CannTrust Holdings Inc. has fired chief executive officer Peter Aceto “with cause” and forced the resignation of chairman Eric Paul amid a deepening scandal over cannabis plants being grown in unlicensed rooms.
The special committee of the board investigating the breaches at the Canadian cannabis grower said the high-profile departures stem from new information, but did not give details.
“The investigation into the company’s non-compliance with Health Canada regulations and ancillary matters uncovered new information that has resulted in a determination by the board to terminate with cause CannTrust CEO Peter Aceto,” the company said in a statement on Thursday.
The move to relieve the top executives of their duties followed a report by The Globe and Mail this week detailing internal e-mails that showed that the pair and other CannTrust officials were made aware of breaches of Health Canada regulations at a Southern Ontario growing facility in November, 2018, seven months before the regulator uncovered the illegal practice.
The price of CannTrust shares has declined 60 per cent since July 8, when the company acknowledged it had received a non-compliance order from Health Canada.
In an interview with The Globe shortly after his resignation was announced, Mr. Paul said he voluntarily complied with the special committee’s demand that he step down.
“I feel terrible about what has happened, and I’m sure the committee will find out exactly the root cause, and I’m sure that will eventually get into the public press, and I don’t want to stand in the way of anything they need to get done,” Mr. Paul said.
When asked whether he knew about unlicensed growing activity at CannTrust, Mr. Paul responded: “That’s not a question I can answer. The investigation is ongoing."
Mr. Aceto could not be reached for comment. The company declined to elaborate on the executive changes.
CannTrust said it has made a voluntary disclosure to Health Canada based on the new information, and will “fully co-operate with the regulator in an open and transparent manner to resolve these matters fully and expeditiously.”
Director Robert Marcovitch will become interim CEO, while board member Mark Dawber replaces him as head of the board committee probing the situation, which has prompted a massive drop in the company’s market value.
Mr. Paul is a founder and major shareholder of CannTrust, one of Canada’s largest marijuana producers. He stepped aside as CEO in October, 2018, to make room for Mr. Aceto, who had been head of Tangerine Bank. Neither has publicly acknowledged knowing about plants being cultivated in unlicensed rooms.
In an interview with The Globe on June 8, Mr. Aceto said: “We constructed these rooms in accordance with all the rules and regulations; the mistake that was made by CannTrust was putting plants in these rooms before we’d actually received the approval to do so.”
Internal CannTrust correspondence seen by The Globe shows that Mr. Aceto, Mr. Paul and several other top executives were informed in November that the company was growing cannabis in unlicensed rooms, storing product in unlicensed parts of the facility and breaching several other Health Canada regulations.
Graham Lee, CannTrust’s director of quality and compliance, sent an e-mail to executives on Nov. 16, 2018, shortly after a Health Canada visit to the company’s greenhouse in Pelham, Ont. The investigation revealed several compliance breaches, but missed the plants growing in unlicensed rooms.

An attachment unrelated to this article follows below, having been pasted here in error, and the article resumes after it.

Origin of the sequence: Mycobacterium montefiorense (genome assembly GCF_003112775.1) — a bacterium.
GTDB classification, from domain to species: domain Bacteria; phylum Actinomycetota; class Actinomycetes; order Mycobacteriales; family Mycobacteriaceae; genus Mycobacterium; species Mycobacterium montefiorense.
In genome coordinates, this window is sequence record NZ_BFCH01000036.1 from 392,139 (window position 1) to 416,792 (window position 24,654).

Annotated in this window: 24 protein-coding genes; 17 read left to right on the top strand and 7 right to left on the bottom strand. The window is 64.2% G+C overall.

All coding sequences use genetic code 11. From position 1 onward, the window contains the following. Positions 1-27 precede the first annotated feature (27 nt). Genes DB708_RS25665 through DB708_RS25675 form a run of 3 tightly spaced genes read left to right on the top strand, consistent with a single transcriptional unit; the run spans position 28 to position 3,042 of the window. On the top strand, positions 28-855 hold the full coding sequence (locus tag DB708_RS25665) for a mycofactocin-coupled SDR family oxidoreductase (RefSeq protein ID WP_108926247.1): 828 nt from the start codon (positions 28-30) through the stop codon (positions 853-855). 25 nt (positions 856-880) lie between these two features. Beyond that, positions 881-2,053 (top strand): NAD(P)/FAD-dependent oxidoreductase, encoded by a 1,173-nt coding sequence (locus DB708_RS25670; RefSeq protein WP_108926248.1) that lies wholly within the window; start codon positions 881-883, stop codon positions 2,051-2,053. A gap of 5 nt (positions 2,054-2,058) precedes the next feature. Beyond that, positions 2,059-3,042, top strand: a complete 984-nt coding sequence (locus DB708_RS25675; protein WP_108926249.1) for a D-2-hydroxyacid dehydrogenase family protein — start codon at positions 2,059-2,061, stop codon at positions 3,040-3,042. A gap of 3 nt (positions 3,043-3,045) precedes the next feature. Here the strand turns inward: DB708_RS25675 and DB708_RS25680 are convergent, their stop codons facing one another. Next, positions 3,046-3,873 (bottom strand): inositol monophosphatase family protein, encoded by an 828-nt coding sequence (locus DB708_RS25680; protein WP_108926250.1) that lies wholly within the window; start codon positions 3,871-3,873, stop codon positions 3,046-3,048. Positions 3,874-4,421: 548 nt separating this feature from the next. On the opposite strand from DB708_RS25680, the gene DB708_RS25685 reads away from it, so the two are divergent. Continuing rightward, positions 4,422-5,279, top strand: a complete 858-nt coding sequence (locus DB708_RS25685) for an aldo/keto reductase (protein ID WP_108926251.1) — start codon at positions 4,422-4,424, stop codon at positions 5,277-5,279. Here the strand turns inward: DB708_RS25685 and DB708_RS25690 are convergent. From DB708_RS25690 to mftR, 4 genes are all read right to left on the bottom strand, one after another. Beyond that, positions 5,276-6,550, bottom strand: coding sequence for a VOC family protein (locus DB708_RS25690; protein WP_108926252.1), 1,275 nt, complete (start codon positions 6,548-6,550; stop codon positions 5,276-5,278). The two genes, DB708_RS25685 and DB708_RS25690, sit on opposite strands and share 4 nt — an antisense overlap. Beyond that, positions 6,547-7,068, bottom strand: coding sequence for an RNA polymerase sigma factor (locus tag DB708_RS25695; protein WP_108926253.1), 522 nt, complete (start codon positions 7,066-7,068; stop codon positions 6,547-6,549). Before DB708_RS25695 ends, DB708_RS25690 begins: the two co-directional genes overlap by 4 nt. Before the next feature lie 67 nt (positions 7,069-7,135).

“We dodged some bullets,” Mr. Lee wrote. “[Health Canada] did not ask about RG8E/W, which are unlicensed rooms currently full of plants.”
Mr. Lee also outlined a number of other “current risks."
“Although serious, on their own, each of these can be talked through with [Health Canada]. The concern is that together they will paint a picture with the regulator of a company not in control,” Mr. Lee wrote.
Federal regulators began investigating CannTrust in June, after a tip from a former employee who alleged that he had helped stage photographs in CannTrust’s greenhouse in Pelham, Ont., to hide the fact that plants were growing in unlicensed rooms.
On July 11, CannTrust halted all cannabis sales, pending the outcome of Health Canada’s investigation.
It’s still unclear how federal regulators will respond. Health Canada has the power to suspend and revoke cannabis licences, and to issue fines. It has suspended cannabis licenses at other producers twice before, both of which involved buying from or selling into the black market.
Several financial analysts who cover CannTrust say the company will likely be forced to destroy the 12,700 kilograms of product grown in the unlicensed rooms between October, 2018, and March.
Ryan Tomkins, an analyst with investment bank Jefferies International Ltd., said in a research note on Wednesday that the company could also face significant action by regulators on both sides of the border.
In May, CannTrust raised US$195.5-million an offering underwritten by a large financial institutions including Bank of America, Citigroup, Jefferies LLC, and Credit Suisse. Mr. Paul and members of the Litwin family, long-time backers of the company, sold US$30-million of CannTrust stock as part of that offering.
Several law firms have said they are recruiting plaintiffs for class-action lawsuits.
“The issue of [Health Canada] suspending or revoking their licence aside, we see strong likelihood of a fine by Health Canada … the possibility of a delisting from the NYSE, (through breach of terms or simply [if the] market cap falls below minimum value), action from the SEC given a substantial [capital] raise took place while management knew of these activities, and the possibility of international sanctions on the Canadian government for the export of unlicensed product,” Mr. Tomkins wrote.
The company said it had yet to determine what the impact of the situation will be on financial results.